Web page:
PROS / A beautiful screen, a simple yet comfortable design and a powerful processor make playing with the new version of Android a joy.
CONS / The Nexus 5's camera is substandard, and its battery life is among the worst you'll find.
VERDICT / If you're dying to try out Android KitKat, the Nexus 5 is a great way to do it. Without a solid camera or long-lasting battery, however, it's better suited to developers than most users.
Editor’s Note: This product has been removed from our side-by-side comparison because it is no longer available for purchase from the manufacturer. You can still read our original review below, but Top Ten Reviews is no longer updating this product’s information.
Google's Nexus 5 is the company's latest and best smartphone. Manufactured by LG, the Nexus 5 enjoys an incredibly fast processor and is the first phone that features the newest version of Android: 4.4, also known as KitKat. Although KitKat brings some great improvements to the operating system, it's been installed on a phone that, processor aside, is underwhelming. With a weak camera and poor battery life, it's not as dependable as some of the other devices you can buy.
The Nexus 5 features an IPS display slightly less than 5 inches from corner to corner. With 1080p resolution, it is stunningly crisp, vibrant and easy to see from any angle. The display dominates the front of a phone with an otherwise simple design; available in black or white, the Nexus 5 is comfortable to hold, but it's not much more than a rounded rectangle.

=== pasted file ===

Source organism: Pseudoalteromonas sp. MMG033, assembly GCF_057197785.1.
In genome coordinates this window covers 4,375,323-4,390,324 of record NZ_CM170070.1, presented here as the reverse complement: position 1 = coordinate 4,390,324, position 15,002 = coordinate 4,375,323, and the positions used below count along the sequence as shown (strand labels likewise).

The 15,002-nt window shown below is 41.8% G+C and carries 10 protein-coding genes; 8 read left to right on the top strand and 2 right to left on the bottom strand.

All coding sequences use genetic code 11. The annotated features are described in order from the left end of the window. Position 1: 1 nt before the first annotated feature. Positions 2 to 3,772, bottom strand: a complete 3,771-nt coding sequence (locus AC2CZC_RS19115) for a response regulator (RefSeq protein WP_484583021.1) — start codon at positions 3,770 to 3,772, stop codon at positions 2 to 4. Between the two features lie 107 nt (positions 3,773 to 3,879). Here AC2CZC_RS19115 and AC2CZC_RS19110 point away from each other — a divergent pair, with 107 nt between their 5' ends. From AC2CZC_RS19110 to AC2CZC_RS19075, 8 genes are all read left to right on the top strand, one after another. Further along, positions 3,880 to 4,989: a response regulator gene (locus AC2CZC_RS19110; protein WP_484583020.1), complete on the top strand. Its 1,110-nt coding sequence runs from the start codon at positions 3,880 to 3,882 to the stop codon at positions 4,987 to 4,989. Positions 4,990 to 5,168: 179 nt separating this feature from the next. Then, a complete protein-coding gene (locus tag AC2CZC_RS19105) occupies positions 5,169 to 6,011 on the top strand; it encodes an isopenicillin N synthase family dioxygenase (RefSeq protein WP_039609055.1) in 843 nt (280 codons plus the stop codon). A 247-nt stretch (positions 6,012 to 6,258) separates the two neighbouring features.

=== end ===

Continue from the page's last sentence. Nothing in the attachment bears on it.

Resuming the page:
That screen provides a window into Android 4.4, the newest version of Google's mobile OS. KitKat brings with it a cleaner, more streamlined interface, under-the-hood improvements to stability and performance, and Google Now accessibility from the home screen. This last feature can be particularly useful; if you're on a home screen, you can simple say "OK, Google" and the phone will react to your voice, without your needing to press a button.
As nice as KitKat can be, especially for fans of Android, the phone's hardware features don't quite measure up to its software. The 8-megapixel camera takes pictures through a surprisingly small ƒ/2.5 aperture. When it comes to aperture size, lower numbers mean bigger apertures, which in turn mean more light hitting the camera's sensor and better-quality pictures. Most modern phones have apertures around ƒ/2.2. Lesser-quality cameras have ƒ/2.4 apertures. The Nexus 5's aperture is the smallest of all the top smartphones we've reviewed, and you can see it in its photos: dull, lifeless and prone to blur.
The Nexus 5's battery is equally disappointing. While you can get about 15 hours of talk time off of the phone, activities that use the screen drain its battery quickly – you'll only be able to watch video or surf the web for a combined total of about five hours before taking the battery to empty from a full charge. Given how often we tend to turn on a smartphone's screen throughout the day, you could have trouble making it through a heavy workday without plugging the phone in somewhere along the way.
For $350 off-contract, the Nexus 5 is a good deal if you want to buy and own a smartphone. When compared against the phones you can get for under $200 on-contract, however, it shows its weaknesses. Consumers tend to think about two things above all else when picking a new smartphone: battery life and the camera. The Nexus 5, unfortunately, underperforms on both counts.